On March 17, 2019, I was attending the American College of Cardiology annual meeting in New Orleans. I was a featured speaker amongst a distinguished group of doctors from Canada, Mexico, and the United States. One evening after the conference events, I found myself In the midst of a St. Patrick’s Day parade of sorts (it is New Orleans – or as they say down south NOLA – after all). I was surrounded by confetti, green, red and gold beads laying on the ground which I imagined were flung from the balconies of the French-colonial hotels, bars and bistros that line Bourbon Street. I smiled amidst the chaos of the drunk and disorderly crowd, most wearing clothing or hats with shamrocks, as I stepped over empty plastic hurricane bottles (a slushy drink with several ounces of alcohol in it). I walked slowly by, watching party after party, witnessing people enjoying life just because they can. I did not partake in the festivities as the others did, but I understood the fun, joy, and the selfless abandon that opportunities (excuses?) such events provide.
My joy and emotional freedom is from something else.
On March 17, 2014, I was given what was to be my first real chance at life with my LVAD, I lovingly call Vlad. It has been 5 years – 5 years to the day that Vlad took over the pumping of my heart while I waited for my first transplant. Vlad tested me to my limits, made me face my mortality for the first time, thinking that I might actually die, but I survived and through it, Vlad gave me back some of what I had lost and left a gift in the place of rest. For the first time in almost a decade, Vlad made the blood flow throughout my body, my hands and feet were tingling, my nose was warm, I had energy again, I could breathe without effort, and every muscle in my body didn’t burn when I walked. And through Vlad’s profusion of blood to my brain, awoke a new consciousness that would shape the rest of my life.
March 17 will always be a day that was the end of my “natural” life but the beginning of a new extraordinary one – one I now call my HeartLife.
To give you an idea of how I came to this conclusion, to illustrate, I include below the text of
But before I do, I need to tell you MY truth.
This – Is me.
This – Is also me.
And this – Is me 5 years ago, almost to the day.
I AM a survivor. And I live and thrive today because of people like you. People like my panellists – especially people like
My slides don’t tell you everything. A picture never can. Only my voice, strong and true, can tell you that in the last 5 years alone, I have had an LVAD, 3
Only my voice can tell you that.
Only my words can tell you what you need to hear.
This is my blog (Slide 5). Heart Failure to Harvard.com
I named it this after my journey, my odyssey, with heart failure and my success in living with it. From the prairies of Alberta, Canada to the hallowed halls of Harvard University where I completed a post-doctoral research fellowship – while in heart failure.
My blog was my first way of putting words to this experience. An extension of my being, a form of therapy, that quickly became a source of support for others which, I now understand was to be my first steps toward advocacy in heart failure.
Two years ago, a fellow patient –
Since our founding, HeartLife has been working closely with our physician and nursing colleagues aiming to raise the profile of heart failure including calling on our government to do their fiduciary duty to Canadians by supporting system transformations needed for our ageing and ailing population. In 2017, we collaborated on a call to action published in the Canadian Journal of Cardiology along with many of the most distinguished heart failure clinicians, scientists, and scholars in Canada.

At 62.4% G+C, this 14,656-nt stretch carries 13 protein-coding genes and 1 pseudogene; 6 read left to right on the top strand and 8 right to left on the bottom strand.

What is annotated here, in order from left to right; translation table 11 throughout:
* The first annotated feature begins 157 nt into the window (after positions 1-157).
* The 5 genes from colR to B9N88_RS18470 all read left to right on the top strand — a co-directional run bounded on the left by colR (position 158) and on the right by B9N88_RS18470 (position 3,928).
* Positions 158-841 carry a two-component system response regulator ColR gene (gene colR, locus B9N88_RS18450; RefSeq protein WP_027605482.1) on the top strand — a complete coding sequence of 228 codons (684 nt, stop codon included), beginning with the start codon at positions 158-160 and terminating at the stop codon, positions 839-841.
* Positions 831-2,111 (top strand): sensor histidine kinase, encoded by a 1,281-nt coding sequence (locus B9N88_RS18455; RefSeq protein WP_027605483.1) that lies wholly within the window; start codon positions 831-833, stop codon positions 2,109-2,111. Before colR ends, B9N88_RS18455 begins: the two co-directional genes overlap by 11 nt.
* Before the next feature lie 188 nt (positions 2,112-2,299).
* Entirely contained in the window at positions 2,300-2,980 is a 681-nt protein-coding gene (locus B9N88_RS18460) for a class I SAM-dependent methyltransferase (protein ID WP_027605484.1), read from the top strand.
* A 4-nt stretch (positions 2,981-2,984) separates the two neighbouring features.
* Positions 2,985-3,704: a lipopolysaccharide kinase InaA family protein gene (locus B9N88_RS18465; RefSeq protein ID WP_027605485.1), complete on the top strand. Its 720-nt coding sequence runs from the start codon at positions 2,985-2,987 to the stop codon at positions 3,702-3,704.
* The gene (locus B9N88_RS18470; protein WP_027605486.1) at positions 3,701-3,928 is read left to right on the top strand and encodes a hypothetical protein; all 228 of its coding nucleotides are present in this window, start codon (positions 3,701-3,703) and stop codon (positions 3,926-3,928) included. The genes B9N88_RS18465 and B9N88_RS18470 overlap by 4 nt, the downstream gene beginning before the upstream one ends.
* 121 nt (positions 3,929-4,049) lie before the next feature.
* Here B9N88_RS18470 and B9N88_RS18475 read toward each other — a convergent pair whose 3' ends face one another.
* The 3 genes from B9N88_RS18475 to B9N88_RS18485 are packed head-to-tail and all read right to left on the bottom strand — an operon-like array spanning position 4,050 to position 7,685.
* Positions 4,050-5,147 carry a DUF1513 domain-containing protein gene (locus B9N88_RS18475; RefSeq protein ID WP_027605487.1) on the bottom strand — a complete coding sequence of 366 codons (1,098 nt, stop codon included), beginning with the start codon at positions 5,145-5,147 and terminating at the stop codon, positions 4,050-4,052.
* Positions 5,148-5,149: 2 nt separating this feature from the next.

This past December, we officially went international, where I was invited to speak at the Cardiovascular Clinical Trialist forum in Washington, DC. The experience of such an event is unparalleled and has resulted in a patient perspective piece for the Journal of the American College of Cardiology: Heart Failure (JACC:HF) where I call on clinical trialists to listen to patients and consider patient-reported outcomes and patient-reported experiences alongside other outcomes such as cardiovascular death and all-cause mortality.
In January of this year, HeartLife went to Rome (!) and is now officially a member of the International Heart Hub’s Heart Failure Council, and by association members of the World Heart Federation along with our sister patient organizations from around the world including the UK, France, Germany, Italy, Egypt, Brazil and Mexico to name a few.
But back home, HeartLife has an active social network (HeartLife Canada – Help for Hearts with Heart Failure) through which we receive feedback from our members often. In this case (Slide 9) providing us with insights by bringing to life the cognitive impairments many heart failure patients experience – including forgetfulness, losing words, attention deficits, and issues with problem-solving.
A paper commenting on our informal survey was just accepted to the Canadian Journal of Cardiology with TWO patients as lead authors. I commend the editors for including patient voices in this way.
We also work closely with national partners (Slide 10) – such as the Heart and Stroke Foundation of Canada whose 50-year history, and annual reports often shape and drive policy changes at the national level and result in focused initiatives in the Federal Budjet.
Which leads me to my last slide (Slide 11) – TRANSFORM HF – highlighting a national initiative led by
So you see, although a heart failure and transplant patient, who has been through unspeakable pain and suffering, it is this pain that has brought to me a new purpose 5 years after my natural life ended. A purpose that continues, and that many patients are motivated to obtain they just need the support to make it happen. To turn the tragedy of heart failure into a truly extraordinary heart life.